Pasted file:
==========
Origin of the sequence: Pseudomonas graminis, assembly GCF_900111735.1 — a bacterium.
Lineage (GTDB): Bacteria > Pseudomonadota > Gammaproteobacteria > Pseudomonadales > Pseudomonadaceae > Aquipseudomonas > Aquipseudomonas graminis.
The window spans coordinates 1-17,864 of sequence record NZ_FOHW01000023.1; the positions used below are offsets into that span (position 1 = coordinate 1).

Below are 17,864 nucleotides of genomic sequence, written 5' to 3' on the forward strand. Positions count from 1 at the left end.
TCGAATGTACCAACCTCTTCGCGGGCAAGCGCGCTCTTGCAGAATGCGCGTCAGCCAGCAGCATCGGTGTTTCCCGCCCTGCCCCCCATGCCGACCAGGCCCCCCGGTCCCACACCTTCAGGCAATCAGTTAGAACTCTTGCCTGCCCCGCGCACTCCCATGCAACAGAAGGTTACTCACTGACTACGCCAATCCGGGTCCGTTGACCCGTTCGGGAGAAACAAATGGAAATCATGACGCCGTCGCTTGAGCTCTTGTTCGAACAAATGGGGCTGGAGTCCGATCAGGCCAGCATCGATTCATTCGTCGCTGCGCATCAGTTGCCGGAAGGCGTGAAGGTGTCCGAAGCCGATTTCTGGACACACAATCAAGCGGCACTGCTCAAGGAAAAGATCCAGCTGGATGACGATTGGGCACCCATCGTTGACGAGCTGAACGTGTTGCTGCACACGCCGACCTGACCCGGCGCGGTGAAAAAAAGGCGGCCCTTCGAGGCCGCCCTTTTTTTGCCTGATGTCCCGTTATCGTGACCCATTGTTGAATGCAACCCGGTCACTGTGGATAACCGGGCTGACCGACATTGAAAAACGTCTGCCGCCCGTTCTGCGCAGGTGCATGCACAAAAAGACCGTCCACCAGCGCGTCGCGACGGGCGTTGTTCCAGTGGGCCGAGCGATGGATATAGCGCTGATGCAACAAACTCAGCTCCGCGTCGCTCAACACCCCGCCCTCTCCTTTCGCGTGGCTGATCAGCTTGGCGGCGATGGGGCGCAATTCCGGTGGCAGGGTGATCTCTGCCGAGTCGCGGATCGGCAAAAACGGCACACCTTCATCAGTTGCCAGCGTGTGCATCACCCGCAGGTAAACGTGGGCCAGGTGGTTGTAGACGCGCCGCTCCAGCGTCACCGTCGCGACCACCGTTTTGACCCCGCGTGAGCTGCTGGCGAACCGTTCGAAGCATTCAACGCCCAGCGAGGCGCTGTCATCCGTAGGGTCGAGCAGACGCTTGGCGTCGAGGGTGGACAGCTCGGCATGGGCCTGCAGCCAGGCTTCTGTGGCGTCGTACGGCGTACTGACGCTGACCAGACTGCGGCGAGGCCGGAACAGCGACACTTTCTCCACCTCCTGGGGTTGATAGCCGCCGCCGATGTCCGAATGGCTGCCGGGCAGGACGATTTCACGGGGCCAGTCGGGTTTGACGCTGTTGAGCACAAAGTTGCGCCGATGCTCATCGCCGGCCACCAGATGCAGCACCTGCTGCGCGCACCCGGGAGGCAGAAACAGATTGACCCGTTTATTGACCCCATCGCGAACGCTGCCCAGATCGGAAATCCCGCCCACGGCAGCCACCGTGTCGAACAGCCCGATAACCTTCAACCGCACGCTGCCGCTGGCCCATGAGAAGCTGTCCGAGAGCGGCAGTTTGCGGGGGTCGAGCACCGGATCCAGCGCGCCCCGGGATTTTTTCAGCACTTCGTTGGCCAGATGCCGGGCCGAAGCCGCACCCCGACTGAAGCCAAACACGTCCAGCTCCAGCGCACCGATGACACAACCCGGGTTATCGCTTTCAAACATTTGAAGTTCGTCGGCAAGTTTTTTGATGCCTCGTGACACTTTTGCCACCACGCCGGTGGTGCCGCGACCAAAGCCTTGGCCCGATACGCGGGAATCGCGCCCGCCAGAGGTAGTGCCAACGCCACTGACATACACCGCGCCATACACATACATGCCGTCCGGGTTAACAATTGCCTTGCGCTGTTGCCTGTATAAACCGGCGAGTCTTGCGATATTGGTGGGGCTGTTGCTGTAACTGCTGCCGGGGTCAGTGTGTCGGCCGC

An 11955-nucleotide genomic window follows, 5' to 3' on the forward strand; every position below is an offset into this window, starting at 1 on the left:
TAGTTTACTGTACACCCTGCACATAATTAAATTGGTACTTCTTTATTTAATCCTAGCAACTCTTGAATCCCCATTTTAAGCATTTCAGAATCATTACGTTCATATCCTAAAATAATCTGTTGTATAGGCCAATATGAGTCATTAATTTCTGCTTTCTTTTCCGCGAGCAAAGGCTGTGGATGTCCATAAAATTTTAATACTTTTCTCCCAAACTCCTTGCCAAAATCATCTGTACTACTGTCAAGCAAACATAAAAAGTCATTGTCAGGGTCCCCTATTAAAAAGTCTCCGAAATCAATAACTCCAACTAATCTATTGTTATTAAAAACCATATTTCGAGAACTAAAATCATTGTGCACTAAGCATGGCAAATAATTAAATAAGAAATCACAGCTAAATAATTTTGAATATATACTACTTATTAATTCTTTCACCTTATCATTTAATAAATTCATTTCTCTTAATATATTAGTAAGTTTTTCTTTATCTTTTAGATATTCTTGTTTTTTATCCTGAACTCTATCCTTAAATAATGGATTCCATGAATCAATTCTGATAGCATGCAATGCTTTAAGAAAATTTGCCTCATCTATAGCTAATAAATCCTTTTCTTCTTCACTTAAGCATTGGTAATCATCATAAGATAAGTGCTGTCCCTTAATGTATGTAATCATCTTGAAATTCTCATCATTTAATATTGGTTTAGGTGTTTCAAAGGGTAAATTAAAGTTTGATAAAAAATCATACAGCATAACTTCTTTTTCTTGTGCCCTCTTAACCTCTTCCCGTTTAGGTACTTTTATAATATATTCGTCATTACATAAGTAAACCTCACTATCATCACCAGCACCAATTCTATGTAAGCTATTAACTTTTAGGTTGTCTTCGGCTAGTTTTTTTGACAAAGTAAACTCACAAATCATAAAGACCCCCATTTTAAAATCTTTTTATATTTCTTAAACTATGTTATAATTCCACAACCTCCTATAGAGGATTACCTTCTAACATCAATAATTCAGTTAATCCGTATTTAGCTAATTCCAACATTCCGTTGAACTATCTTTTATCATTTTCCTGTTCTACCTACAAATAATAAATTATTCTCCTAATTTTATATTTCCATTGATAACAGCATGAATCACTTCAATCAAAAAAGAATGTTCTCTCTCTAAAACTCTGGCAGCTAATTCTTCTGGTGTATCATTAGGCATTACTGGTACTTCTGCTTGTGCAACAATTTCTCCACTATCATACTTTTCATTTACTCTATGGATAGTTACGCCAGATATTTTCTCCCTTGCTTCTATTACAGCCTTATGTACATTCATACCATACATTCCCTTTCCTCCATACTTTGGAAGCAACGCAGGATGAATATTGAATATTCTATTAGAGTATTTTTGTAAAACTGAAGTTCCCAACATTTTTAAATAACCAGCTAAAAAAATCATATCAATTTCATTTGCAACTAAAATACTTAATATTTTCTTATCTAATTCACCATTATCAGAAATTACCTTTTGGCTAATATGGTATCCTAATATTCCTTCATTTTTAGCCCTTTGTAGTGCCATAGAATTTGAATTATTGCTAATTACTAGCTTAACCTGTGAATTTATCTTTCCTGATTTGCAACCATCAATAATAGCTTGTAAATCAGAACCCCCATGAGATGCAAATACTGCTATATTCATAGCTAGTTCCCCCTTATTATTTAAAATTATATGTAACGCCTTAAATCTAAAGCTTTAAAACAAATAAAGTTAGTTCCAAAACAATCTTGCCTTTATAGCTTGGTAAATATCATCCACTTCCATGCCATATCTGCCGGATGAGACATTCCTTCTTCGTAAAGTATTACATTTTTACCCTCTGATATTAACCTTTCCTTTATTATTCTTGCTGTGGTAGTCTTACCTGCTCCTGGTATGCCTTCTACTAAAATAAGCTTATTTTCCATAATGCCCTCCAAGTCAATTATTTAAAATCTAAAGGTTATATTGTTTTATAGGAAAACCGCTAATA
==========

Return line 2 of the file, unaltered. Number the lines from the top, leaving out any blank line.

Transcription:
Lineage (GTDB): Bacteria > Pseudomonadota > Gammaproteobacteria > Pseudomonadales > Pseudomonadaceae > Aquipseudomonas > Aquipseudomonas graminis.